'Range War' Fizzles as Feds Round Up Illegal Cattle | KCET
'Range War' Fizzles as Feds Round Up Illegal Cattle
Bunkerville, Nevada rancher Cliven Bundy had issued the threat in response to a long-postponed confiscation of his cattle, which he's been grazing illegally on publicly owned Mojave desert land around Gold Butte in Clark County, Nevada since 1993.
That was the year in which Bundy, who denies the federal government legally owns land managed by the BLM, started to refuse to pay the token grazing fee required of ranchers who graze their livestock on public land. In the process, the combative Bundy has interfered with ecological restoration efforts, and environmentalists charge that his cattle are degrading the Gold Butte landscape.
The roundup, which started Saturday, had corralled 134 cattle by Sunday evening. As many as 1,000 cattle have been counted illegally grazing on the land in years past, though Bundy claims he only owns 500 head.
The National Park Service and other federal agencies are assisting in the roundup, which may cover as much as a half million acres of land when all is said and done. A 2012 attempt to remove the cattle was postponed after the BLM decided Bundy had threatened violence toward federal employees.
The Gold Butte area is an expanse of highly scenic, wild Mojave desert wedged in between the towns of Mesquite and Bunkerville, Nevada, the Grand Canyon Parashant National Monument, and the north shore of Lake Mead. It's important habitat for some of the most northerly populations of the Federally Threatened desert tortoise.
"From the standpoint of wildlife, the springs and riparian areas in Gold Butte are vital," said John Hiatt, Red Rock Audubon's conservation chairman. "The most immediate result of the removal of the trespass cattle will be the recovery of the vegetation around these water sources which will benefit all wildlife species."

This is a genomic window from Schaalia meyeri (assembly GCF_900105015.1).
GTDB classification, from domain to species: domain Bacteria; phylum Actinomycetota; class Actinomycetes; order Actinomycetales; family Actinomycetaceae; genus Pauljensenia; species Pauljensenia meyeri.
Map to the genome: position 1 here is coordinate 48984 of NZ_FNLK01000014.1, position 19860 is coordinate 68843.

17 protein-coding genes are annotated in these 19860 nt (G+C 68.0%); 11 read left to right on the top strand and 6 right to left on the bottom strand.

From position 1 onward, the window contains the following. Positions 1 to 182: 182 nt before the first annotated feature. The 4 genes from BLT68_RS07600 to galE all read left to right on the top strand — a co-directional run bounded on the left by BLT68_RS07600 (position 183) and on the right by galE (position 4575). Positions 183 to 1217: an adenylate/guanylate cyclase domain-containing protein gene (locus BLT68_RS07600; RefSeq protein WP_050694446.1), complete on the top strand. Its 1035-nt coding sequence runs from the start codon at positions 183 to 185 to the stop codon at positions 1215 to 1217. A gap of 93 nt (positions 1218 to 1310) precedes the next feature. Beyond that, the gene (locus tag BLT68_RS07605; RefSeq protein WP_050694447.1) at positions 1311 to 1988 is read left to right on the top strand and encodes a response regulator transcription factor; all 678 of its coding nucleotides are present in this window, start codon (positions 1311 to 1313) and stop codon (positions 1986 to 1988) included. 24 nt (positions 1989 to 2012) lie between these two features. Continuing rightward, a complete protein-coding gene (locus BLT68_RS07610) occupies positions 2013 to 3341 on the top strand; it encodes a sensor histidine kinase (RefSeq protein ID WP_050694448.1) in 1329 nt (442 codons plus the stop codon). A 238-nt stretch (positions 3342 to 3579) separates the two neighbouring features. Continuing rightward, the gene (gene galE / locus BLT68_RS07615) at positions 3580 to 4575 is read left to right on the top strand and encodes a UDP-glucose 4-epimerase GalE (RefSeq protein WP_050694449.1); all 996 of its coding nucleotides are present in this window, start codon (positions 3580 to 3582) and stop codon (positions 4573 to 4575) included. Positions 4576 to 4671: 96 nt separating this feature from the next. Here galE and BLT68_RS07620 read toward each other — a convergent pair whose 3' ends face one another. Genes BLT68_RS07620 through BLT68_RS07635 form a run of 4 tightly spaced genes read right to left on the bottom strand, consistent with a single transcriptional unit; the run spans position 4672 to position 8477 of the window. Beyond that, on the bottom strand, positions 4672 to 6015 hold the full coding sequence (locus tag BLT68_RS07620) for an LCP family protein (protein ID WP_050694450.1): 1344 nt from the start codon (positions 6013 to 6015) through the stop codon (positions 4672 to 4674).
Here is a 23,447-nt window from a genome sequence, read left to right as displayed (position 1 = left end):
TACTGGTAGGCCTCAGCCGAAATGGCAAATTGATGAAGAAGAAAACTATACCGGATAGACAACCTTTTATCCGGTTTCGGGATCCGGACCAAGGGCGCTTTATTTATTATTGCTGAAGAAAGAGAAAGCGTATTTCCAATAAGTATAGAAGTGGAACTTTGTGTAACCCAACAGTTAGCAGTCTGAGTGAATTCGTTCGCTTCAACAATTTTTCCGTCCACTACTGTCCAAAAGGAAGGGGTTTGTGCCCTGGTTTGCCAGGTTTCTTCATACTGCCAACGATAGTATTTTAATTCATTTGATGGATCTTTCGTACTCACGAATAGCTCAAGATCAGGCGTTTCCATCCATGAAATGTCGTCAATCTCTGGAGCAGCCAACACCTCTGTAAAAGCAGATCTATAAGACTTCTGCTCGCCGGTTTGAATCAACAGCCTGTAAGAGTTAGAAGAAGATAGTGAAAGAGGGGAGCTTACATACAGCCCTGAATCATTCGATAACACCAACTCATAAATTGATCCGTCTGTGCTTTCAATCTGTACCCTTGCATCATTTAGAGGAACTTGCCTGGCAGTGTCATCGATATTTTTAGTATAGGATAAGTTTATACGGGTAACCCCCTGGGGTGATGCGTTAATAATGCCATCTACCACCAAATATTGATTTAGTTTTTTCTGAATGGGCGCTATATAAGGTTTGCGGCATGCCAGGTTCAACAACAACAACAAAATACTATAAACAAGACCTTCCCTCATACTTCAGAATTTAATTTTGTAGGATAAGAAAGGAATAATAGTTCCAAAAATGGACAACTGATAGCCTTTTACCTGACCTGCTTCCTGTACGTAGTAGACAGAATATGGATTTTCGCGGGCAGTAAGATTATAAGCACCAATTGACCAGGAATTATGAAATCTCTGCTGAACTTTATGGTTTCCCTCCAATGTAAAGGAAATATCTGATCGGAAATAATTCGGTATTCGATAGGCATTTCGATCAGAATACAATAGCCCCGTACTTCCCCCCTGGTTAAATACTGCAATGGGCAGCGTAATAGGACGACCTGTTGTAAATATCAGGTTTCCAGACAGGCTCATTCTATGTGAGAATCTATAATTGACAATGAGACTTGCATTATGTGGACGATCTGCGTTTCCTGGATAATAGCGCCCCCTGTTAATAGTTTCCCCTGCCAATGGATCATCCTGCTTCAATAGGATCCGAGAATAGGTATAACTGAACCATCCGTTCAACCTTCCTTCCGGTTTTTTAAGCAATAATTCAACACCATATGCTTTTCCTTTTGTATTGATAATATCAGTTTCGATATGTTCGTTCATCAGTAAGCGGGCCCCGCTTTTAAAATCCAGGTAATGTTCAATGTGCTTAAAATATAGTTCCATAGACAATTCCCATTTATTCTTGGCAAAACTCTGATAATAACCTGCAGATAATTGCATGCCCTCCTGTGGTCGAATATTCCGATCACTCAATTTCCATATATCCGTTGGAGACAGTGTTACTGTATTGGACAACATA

"Mr. Bundy has long falsely believed that Gold Butte is his ranch," added friends of Sloan Canyon's president Terri Robertson. "We all know that is not the reality, and it is time for him for obey the law."
According to Nevada conservationists, a number of attempts to revegetate habitat in the Gold Butte area have been destroyed by the trespass cattle.
In 1998, five years after Bundy began to refuse to pay his publicly subsidized grazing fees in 1993, the BLM finally revoked his grazing permit for failure to pay those fees. Clark County then bought out that permit for $375,000 and retired them permanently to protect the desert tortoise under the Clark County Multiple Species Habitat Conservation Plan.
In 2012, after that year's roundup was canceled by the BLM, the Center for Biological Diversity (CBD) filed a notice of intent to sue the BLM for failing to remove the cattle, despite two court orders mandating the cattle be confiscated.
"Again and again federal judges have said the BLM has the right and duty to remove cattle trespassing in the Gold Butte area to protect desert tortoises and other imperiled species," said CBD senior scientist Rob Mrowka on Sunday. "We're heartened and thankful that the agencies are finally living up to their stewardship duty."
Though Bundy is attempting to rally support, he's not getting much traction outside of the furthest reaches of the anti-government right. Mainstream ranching organizations seem to be taking steps to distance themselves from Bundy's campaign. An article in the Las Vegas Review Journal quoted a statement from the Nevada Cattlemen's Association which took pains to point out they had nothing to do with Bundy's "range war."
"Nevada Cattlemen's Association does not feel it is in our best interest to interfere in the process of adjudication in this matter, and in addition NCA believes the matter is between Mr. Bundy and the federal courts," the association said.
That may well be out of a sense that ranchers are getting a good deal from public lands ranching, and Bundy's antics may jeopardize that. After all, paying a couple dollars a month per head of cattle and letting the public pick up the multi-million dollar tab to repair damage to the land is kind of a sweetheart deal.
For ongoing environmental coverage in March 2017 and afterward, please visit our show Earth Focus, or browse Redefine for historic material.
KCET's award-winning environment news project Redefine ran from July 2012 through February 2017.
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